BeowulfSir Gawain Comparison Essay Research Paper Expository
Beowulf/Sir Gawain Comparison Essay, Research Paper
Expository Writing Assignment
Comparison / Contrast
Beowulf and Sir Gawain and the Green Knight
Both the Anglo Saxon epic poem Beowulf, and the poem Sir Gawain and the Green Knight describe a heroic ideal proved in the battle. The first, Beowulf, is dated back as far as the 8th century ad. Sir Gawain and the Green knight was created five centuries later, in 14th Century, when the Alliterative revival in English literature turned back to the ideals and literary forms of Anglo Saxon poems. Sir Gawain and the Green knight is very much alike Beowulf in the verse form and narrative style, it has similar conflict and it also celebrates the victory of fearless and brave heroes. But despite all similarities of these two literary masterpieces, they are different. Time changes ideals. Different time periods and societies have different ideals and values, and these two poems serve as a perfect example of this fact.
The epic of Beowulf is the highest achievement of Old English literature that inherits the Germanic heroic tradition. Like most European legends of that time it confronts its hero, Beowulf, with evil. The evil is represented in a poem by a supernatural creature, Grendel. Beowulf comes from a land far away to rescue a civilization from this threat. Beowulf is of noble birth; he is loyal to his people and his king, My people have said that my duty was to go to the Danes Great king , (Jovanovich B., p.15, 150). He is fearless in protecting his people and the whole world as mighty protector of men (Jovanovich B., p.19, 310). Beowulf is a true believer in fate, he says that God must decide Who will be given to death s cold grip (Jovanovich B., p.15, 174), but he relies on his strength and the ideal he fights for, too. Beowulf knows that Grendel is not afraid of any weapons and he is ready to face the challenge barehanded. my hands Alone shall fight for me, struggle for life Against the monster (Jovanovich B., p.15, 172). Beowulf s strength is exaggerated in the description of his battle with Grendel, but the battle itself grows to a global scale. His victory is a victory of a superhero over the evil on Earth. He is proud of his feat the Danes Had been served as he d boasted he d serve them (Jovanovich B., p.19, 348). Beowulf is a real hero of his time the warrior, bold and strong-minded (Jovanovich B., p.19, 345), having no mercy to the enemy, no regret for enemy s sufferings, glorious victor, worth to rule over men (Jovanovich B., p.20, 380). He perfectly represents Anglo-Saxon ideals of noble conduct, such as bravery and love of glory, allegiance to king and lord, and belief in the inevitability of fate.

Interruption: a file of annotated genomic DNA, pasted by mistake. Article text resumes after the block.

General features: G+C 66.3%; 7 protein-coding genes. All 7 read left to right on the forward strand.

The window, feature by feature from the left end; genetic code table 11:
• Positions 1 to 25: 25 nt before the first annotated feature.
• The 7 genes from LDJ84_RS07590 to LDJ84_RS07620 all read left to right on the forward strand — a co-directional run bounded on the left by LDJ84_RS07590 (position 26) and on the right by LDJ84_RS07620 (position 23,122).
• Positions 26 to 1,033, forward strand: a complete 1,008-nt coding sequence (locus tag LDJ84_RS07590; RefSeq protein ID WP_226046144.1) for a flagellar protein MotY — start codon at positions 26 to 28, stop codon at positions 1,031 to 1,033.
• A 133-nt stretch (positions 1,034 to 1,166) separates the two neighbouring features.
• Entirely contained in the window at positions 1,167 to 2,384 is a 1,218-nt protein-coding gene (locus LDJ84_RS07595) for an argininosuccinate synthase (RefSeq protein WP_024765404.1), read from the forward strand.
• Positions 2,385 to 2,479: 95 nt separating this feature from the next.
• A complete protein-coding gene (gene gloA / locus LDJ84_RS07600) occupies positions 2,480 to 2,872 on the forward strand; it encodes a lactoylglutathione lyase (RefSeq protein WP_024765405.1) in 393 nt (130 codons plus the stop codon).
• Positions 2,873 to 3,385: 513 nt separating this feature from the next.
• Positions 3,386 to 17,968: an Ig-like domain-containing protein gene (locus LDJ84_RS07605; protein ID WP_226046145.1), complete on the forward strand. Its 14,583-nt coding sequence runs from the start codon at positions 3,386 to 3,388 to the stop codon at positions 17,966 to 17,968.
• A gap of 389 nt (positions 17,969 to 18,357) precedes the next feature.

Sir Gawain and the Green Knight is one of the English medieval romances, celebrating chivalry and the knightly virtues high ideals of the time of King Arthur and the Knights of the Round Table. This was a time when disputes were settled by ordeals. The main conflict in the poem is an ordeal, that is the personal combat between two knights. The hero, Sir Gawain, is King Arthur s cousin and one of the Knights of the Round Table. He takes an honor to face the challenge of the Green Knight, who calls Arthur s knights bragging boasts and big words, fainting with fear, when no fight is offered. The Green Knight is not a supernatural creature (even though some fantastic elements are present, which is natural for romantic poem). Confrontation that Sir Gawain accepts is human-to-human ordeal to prove that accusations are false. The readiness to take an ordeal proves his courage, and his blow shows his enormous strength. But his courage and knightly honor are highly confirmed mostly by keeping his word to the Green Knight. Sir Gawain makes a difficult journey to keep his faith and accept the return blow. He knows that he came to face his doom and nevertheless arrives. He says, By Christ, it s Satan who struck me with this meeting, I feel it! He s sent me here to destroy me (Jovanovich B., p89, 34 35). Sir Gawain is not perfect and he commits certain actions that are natural for human, but improper for a knight to take. He does not live up to the expectations in chivalry when the lady convinces him to wear her girdle as assurance he will be magically protected from evil. When the Green Knight swings his axe first time, Sir Gawain, who tries to be the ideal, cannot help but flinch from the swing of the weapon. He tried to seem Fearless, but his knees Were weak (Jovanovich B., p 91, 98 – 100), seeing the blade whistle through the air he pulled his shoulders back, just a bit. (Jovanovich B., p 92, 108). Moreover, along with the threat of death, he has to withstand the Green Knight s taunts. Sir Gawain challenges him in response, Perhaps you are frightened yourself with these threats? (Jovanovich B., p.92, 142). He is as courteous as brave: when the edge of the ax snipped his skin, he is ready to fight, but first he courteously speaks to his enemy. In any situation Sir Gawain remains an exemplary warrior, approved by the Green Knight as having real courage, honor, and moral purity.
Two heroes Beowulf and Sir Gawain are heroes of their time. Both are honest, brave, strong leaders, but Sir Gawain is much more civilized, sensitive and courteous. He represents moral rules that simply did not exist at the time of Beowulf, when the strength was a primary requirement for a warrior. Their similarities are based mostly on the physical characteristics, but all the differences are caused by different ideals of their time. It is evident, that ideals of the society prevail in the conduct of the people in any ordeals, and the ideals of the time make the hero who he is.